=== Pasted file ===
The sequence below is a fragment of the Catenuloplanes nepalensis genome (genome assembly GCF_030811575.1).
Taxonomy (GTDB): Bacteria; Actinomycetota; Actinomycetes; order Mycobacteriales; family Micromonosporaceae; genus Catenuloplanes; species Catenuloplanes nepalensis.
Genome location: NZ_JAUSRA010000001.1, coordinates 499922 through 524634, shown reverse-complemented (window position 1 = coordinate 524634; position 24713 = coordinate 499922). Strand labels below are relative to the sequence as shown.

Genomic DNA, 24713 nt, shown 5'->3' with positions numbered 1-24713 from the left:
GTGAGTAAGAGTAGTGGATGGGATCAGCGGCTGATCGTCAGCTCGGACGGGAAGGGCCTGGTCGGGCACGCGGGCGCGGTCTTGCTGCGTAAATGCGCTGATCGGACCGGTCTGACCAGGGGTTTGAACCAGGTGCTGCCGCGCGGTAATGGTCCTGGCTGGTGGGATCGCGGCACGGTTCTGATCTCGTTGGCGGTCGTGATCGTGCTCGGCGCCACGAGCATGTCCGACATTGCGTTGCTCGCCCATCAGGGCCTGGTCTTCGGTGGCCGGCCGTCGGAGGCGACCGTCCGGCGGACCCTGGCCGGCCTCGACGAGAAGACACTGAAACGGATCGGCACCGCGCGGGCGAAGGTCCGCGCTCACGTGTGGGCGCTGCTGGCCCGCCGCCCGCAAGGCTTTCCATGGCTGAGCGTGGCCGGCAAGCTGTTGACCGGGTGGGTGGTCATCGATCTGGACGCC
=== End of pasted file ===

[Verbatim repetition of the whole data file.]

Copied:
The sequence below is a fragment of the Catenuloplanes nepalensis genome (genome assembly GCF_030811575.1).
Taxonomy (GTDB): Bacteria; Actinomycetota; Actinomycetes; order Mycobacteriales; family Micromonosporaceae; genus Catenuloplanes; species Catenuloplanes nepalensis.
Genome location: NZ_JAUSRA010000001.1, coordinates 499922 through 524634, shown reverse-complemented (window position 1 = coordinate 524634; position 24713 = coordinate 499922). Strand labels below are relative to the sequence as shown.

Genomic DNA, 24713 nt, shown 5'->3' with positions numbered 1-24713 from the left:
GTGAGTAAGAGTAGTGGATGGGATCAGCGGCTGATCGTCAGCTCGGACGGGAAGGGCCTGGTCGGGCACGCGGGCGCGGTCTTGCTGCGTAAATGCGCTGATCGGACCGGTCTGACCAGGGGTTTGAACCAGGTGCTGCCGCGCGGTAATGGTCCTGGCTGGTGGGATCGCGGCACGGTTCTGATCTCGTTGGCGGTCGTGATCGTGCTCGGCGCCACGAGCATGTCCGACATTGCGTTGCTCGCCCATCAGGGCCTGGTCTTCGGTGGCCGGCCGTCGGAGGCGACCGTCCGGCGGACCCTGGCCGGCCTCGACGAGAAGACACTGAAACGGATCGGCACCGCGCGGGCGAAGGTCCGCGCTCACGTGTGGGCGCTGCTGGCCCGCCGCCCGCAAGGCTTTCCATGGCTGAGCGTGGCCGGCAAGCTGTTGACCGGGTGGGTGGTCATCGATCTGGACGCC